Bullying of any kind should not be tolerated; yet almost half of all employees have been targeted by a bully boss, according to a study by the Employment Law Alliance. The practicalities of managing this in the workplace are complex; especially when the issue is your boss.
What constitutes workplace bullying? ACAS defines it as: ‘Bullying may be characterised as offensive, intimidating, malicious or insulting behaviour, an abuse or misuse of power through means intended to undermine, humiliate, denigrate or injure the recipient’.
Do you recognise any of these behaviours? Someone
- ignoring or excluding you
- spreading malicious rumours or gossip
- humiliating you in public
- giving you unachievable or meaningless tasks
- constantly undervaluing your work performance
What can you do about it, especially if your employer isn’t committed to a robust policy that promotes dignity and respect at work? In stark terms, I believe you have three options to your situation:
1. Accept it
2. Change it
3. Leave it.
Over three articles, I would like to cover these options and would welcome your views or experiences.
Of course, this is easier said than done. Dealing with this type of negativity regularly can take a huge toll on your well being and requires great emotional intelligence to cope with.
“No one can make you feel guilty without your permission” Eleanor Roosevelt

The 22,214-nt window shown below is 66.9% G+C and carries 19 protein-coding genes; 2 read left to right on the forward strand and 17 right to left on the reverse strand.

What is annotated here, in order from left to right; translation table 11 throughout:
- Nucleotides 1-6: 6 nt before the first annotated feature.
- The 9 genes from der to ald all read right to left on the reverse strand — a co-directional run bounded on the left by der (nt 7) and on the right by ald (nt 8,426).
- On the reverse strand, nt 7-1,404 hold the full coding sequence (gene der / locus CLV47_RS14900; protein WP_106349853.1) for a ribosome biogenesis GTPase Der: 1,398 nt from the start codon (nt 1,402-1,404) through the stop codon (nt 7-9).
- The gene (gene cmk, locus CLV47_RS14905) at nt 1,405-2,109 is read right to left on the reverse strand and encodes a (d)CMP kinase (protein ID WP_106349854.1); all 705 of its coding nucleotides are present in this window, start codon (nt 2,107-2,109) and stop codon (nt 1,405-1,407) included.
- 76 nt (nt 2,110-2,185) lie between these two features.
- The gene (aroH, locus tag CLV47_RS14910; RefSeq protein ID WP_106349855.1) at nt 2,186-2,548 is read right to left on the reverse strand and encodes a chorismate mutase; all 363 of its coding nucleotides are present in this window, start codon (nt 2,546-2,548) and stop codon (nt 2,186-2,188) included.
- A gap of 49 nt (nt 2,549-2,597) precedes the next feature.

One way to cope is not to take it personally. It is recognising that a bully is not disagreeable, rude and mean because of something you do; it’s the way they ARE to everyone around them.
We take things personally when we make demands of others like “How dare they say that to ME?” or about me. Unfortunately the answer is EASILY! A sad reality of life is that people can say and do whatever they want, and often will. And it’s not always going to be nice, fair, or what we’d like. If we learn to accept that, it will be easier to tolerate what we don’t like and can’t stop or control.
What we can control are our own feelings and thoughts. Someone can only hurt you if part of you is agreeing with what they are saying. Take time to hear that part of you and heal it a little and things will naturally change as a result. People will treat you as they see you. If you act the victim, you risk becoming a bully’s prey.
You can choose to understand your boss as a whole person. They may have insecurities that are causing the behaviour. Obviously, the person is rewarded in some way by bullying, but there will also be negative consequences to themselves. You can reduce your personal stress levels by giving unconditional acceptance of who they are.